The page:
The leaked record of the five meetings of the UK–US Trade & Investment Working Group held in 2017–18 has led to a controversy in the UK election campaign around the claim that ‘the NHS is up for sale’.
But a careful reading of the leaked documents reveals how remarkably little concerns the NHS – in five meetings over 16 months, the NHS is mentioned just four times. The patent regime and how it affects medicines is discussed in more depth but largely in terms of the participants trying to understand each other’s systems and perspectives. For the most part, the discussions were overwhelmingly about everything else a trade deal would cover other than healthcare – matters such as subsidies, rules of origin and customs facilitation.
But this does not mean there will be no impact on Britain’s health service. There are three main concerns about the possible implications of a US–UK trade deal after Brexit – a negotiation that will of course only take place if the UK remains outside the EU customs union and single market and also does not reach a trade agreement with the EU that proves incompatible with US negotiating objectives.
One concern is that the US aim of securing ‘full market access for US products’, expressed in the US negotiating objectives, will affect the ability of NICE (The National Institute for Health and Care Excellence) to prevent the NHS from procuring products that are deemed too expensive in relation to their benefits. It could also affect the ability of the NHS to negotiate with companies to secure price reductions as, for instance, happened recently with Orkambi, a cystic fibrosis drug.
A peculiarity of the main US government healthcare programme (Medicare) is that it has historically not negotiated drug prices, although there are several bills now before Congress aiming to change that. US refusal to negotiate or control prices is one reason that US drug prices are the highest in the world.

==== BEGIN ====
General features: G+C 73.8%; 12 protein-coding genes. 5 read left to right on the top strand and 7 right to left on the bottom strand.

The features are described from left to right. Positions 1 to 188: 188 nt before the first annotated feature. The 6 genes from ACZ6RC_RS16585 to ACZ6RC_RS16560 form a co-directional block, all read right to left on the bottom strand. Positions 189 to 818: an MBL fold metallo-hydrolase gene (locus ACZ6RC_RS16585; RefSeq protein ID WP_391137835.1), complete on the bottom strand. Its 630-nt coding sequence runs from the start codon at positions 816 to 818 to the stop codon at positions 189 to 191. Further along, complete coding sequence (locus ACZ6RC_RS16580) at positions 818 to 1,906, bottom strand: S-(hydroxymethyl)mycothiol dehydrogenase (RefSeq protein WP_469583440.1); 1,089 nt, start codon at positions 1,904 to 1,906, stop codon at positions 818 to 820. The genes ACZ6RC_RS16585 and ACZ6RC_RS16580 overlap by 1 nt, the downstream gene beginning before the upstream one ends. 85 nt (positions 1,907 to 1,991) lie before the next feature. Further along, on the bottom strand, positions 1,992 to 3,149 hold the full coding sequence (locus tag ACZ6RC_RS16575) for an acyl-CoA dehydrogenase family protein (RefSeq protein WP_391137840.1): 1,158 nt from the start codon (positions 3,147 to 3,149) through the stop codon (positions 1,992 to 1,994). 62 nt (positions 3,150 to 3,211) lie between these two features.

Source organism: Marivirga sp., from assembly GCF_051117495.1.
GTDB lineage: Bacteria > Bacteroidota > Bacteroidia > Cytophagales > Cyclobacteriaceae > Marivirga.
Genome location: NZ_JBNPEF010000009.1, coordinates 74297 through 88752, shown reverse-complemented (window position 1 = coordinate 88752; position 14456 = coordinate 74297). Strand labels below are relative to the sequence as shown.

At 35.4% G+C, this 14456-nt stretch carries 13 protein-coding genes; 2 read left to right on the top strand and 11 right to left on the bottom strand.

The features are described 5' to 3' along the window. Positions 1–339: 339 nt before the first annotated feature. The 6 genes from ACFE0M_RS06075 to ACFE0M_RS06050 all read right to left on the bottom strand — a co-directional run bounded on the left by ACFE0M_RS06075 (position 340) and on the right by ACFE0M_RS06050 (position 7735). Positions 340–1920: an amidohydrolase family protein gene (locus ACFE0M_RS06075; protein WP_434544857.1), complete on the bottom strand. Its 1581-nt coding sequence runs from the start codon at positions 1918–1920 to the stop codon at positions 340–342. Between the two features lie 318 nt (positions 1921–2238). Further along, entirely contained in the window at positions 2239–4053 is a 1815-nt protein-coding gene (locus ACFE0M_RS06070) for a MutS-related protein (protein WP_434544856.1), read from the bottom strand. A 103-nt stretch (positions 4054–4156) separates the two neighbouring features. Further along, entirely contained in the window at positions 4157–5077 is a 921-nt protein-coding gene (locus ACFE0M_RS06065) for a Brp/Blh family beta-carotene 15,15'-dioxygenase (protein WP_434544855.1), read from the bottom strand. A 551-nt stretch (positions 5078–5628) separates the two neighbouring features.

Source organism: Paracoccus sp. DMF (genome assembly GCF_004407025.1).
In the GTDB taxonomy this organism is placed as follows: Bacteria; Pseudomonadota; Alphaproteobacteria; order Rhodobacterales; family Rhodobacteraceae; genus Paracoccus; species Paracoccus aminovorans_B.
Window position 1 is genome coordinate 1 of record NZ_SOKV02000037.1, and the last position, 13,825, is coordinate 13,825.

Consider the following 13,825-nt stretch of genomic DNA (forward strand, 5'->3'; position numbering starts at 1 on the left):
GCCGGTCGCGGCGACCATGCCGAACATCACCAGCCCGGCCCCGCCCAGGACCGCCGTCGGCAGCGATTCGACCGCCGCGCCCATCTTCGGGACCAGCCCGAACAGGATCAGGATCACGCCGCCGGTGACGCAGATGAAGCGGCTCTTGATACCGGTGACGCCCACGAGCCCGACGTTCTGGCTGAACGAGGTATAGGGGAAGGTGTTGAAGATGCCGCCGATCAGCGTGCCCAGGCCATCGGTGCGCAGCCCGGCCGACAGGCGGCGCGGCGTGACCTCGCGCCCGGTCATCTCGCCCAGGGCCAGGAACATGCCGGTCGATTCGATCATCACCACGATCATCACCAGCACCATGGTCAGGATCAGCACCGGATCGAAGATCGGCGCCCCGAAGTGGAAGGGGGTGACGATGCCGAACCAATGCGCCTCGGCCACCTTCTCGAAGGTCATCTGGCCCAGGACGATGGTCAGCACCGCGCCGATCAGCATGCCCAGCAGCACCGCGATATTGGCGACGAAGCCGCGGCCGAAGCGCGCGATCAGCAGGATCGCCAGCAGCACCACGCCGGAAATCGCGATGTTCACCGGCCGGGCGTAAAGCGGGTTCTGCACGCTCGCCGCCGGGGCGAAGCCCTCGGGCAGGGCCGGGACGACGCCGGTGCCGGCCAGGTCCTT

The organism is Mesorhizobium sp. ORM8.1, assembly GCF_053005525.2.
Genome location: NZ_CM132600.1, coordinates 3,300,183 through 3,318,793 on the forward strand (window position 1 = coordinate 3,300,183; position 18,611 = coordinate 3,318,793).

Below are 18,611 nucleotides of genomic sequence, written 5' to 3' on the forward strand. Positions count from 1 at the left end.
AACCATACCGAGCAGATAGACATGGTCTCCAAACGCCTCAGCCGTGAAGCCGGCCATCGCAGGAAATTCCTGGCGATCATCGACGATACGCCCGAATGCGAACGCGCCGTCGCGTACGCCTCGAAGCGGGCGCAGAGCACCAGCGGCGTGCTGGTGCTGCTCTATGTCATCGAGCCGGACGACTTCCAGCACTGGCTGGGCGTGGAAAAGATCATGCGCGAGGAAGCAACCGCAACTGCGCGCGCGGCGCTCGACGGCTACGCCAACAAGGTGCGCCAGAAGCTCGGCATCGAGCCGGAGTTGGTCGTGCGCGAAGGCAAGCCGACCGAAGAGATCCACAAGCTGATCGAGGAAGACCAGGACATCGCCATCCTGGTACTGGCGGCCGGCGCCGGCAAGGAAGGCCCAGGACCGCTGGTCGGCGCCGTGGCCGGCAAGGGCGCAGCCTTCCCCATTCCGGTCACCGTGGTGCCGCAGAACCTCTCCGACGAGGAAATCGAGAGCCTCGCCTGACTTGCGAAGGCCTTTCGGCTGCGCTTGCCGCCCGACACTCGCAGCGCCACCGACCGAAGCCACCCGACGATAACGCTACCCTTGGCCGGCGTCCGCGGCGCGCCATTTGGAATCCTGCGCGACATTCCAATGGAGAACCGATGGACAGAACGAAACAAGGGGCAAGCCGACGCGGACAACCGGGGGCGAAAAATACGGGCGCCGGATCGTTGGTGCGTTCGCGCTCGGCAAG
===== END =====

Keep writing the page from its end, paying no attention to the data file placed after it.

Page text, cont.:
A second concern is that the US objective of securing ‘intellectual property rights that reflect a standard of protection similar to that found in US law’ will result in longer patent terms and other forms of exclusivity that will increase the prices the NHS will have to pay for drugs.
However, it is not immediately apparent that UK standards are significantly different from those in the US – the institutional arrangements differ but the levels of protection offered are broadly comparable. Recent publicity about a potential extra NHS medicine bill of £27 billion resulting from a trade deal is based on the NHS having to pay US prices on all drugs – which seems an unlikely outcome unless the UK contingent are extraordinarily bad negotiators.
Nevertheless, in an analysis section (marked for internal distribution only), the UK lead negotiator noted: ‘The impact of some patent issues raised on NHS access to generic drugs (i.e. cheaper drugs) will be a key consideration going forward.’
A third concern is that the US objective of providing ‘fair and open conditions for services trade’ and other US negotiating objectives will oblige the UK to open up the NHS to American healthcare companies.
This is where it gets complicated. At one point in a discussion on state-owned enterprises (SOEs) the US asked if the UK had concerns about their ‘health insurance system’ (presumably a reference to the NHS). The UK response was that it ‘wouldn’t want to discuss particular health care entities at this time, you’ll be aware of certain statements saying we need to protect our needs; this would be something to discuss further down the line…’
On this exchange the UK lead negotiator commented: ‘We do not currently believe the US has a major offensive interest in this space – not through the SOE chapter at least. Our response dealt with this for now, but we will need to be able to go into more detail about the functioning of the NHS and our views on whether or not it is engaged in commercial activities…’
On the face of it, these documents provide no basis for saying the NHS would be for sale – whatever that means exactly. The talks were simply an exploratory investigation between officials on both sides in advance of possible negotiations.
But it is a fact that US positions in free trade agreements are heavily influenced by corporate interests. Their participation in framing agreements is institutionalized in the US system and the pharmaceutical and healthcare industries in the US spend, by a large margin, more on lobbying the government than any other sector does. Moreover, President Donald Trump has long complained about ‘the global freeloading that forces American consumers to subsidize lower prices in foreign countries through higher prices in our country’.
It is when (and if) the actual negotiations on a trade deal get under way that the real test will come as the political profile and temperature is raised on both sides of the Atlantic.
Dr Charles Clift, Senior Consulting Fellow, Centre on Global Health Security, Chatham House.